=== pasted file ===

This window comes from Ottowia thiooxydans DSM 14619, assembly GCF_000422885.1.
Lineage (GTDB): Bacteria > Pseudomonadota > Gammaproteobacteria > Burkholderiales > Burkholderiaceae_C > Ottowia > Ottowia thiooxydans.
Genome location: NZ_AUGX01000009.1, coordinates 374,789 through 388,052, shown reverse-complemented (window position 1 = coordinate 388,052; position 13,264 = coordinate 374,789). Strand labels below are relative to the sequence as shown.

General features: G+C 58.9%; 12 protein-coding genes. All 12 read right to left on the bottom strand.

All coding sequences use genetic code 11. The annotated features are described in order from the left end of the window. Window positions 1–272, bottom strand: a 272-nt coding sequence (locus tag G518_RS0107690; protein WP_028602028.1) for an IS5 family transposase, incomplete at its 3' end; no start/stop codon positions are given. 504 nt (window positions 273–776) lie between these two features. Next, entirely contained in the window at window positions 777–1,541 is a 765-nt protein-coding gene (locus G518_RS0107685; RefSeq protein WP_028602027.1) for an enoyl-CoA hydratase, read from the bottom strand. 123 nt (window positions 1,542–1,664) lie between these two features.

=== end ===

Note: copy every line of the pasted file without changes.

This window comes from Ottowia thiooxydans DSM 14619, assembly GCF_000422885.1.
Lineage (GTDB): Bacteria > Pseudomonadota > Gammaproteobacteria > Burkholderiales > Burkholderiaceae_C > Ottowia > Ottowia thiooxydans.
Genome location: NZ_AUGX01000009.1, coordinates 374,789 through 388,052, shown reverse-complemented (window position 1 = coordinate 388,052; position 13,264 = coordinate 374,789). Strand labels below are relative to the sequence as shown.

General features: G+C 58.9%; 12 protein-coding genes. All 12 read right to left on the bottom strand.

All coding sequences use genetic code 11. The annotated features are described in order from the left end of the window. Window positions 1–272, bottom strand: a 272-nt coding sequence (locus tag G518_RS0107690; protein WP_028602028.1) for an IS5 family transposase, incomplete at its 3' end; no start/stop codon positions are given. 504 nt (window positions 273–776) lie between these two features. Next, entirely contained in the window at window positions 777–1,541 is a 765-nt protein-coding gene (locus G518_RS0107685; RefSeq protein WP_028602027.1) for an enoyl-CoA hydratase, read from the bottom strand. 123 nt (window positions 1,542–1,664) lie between these two features.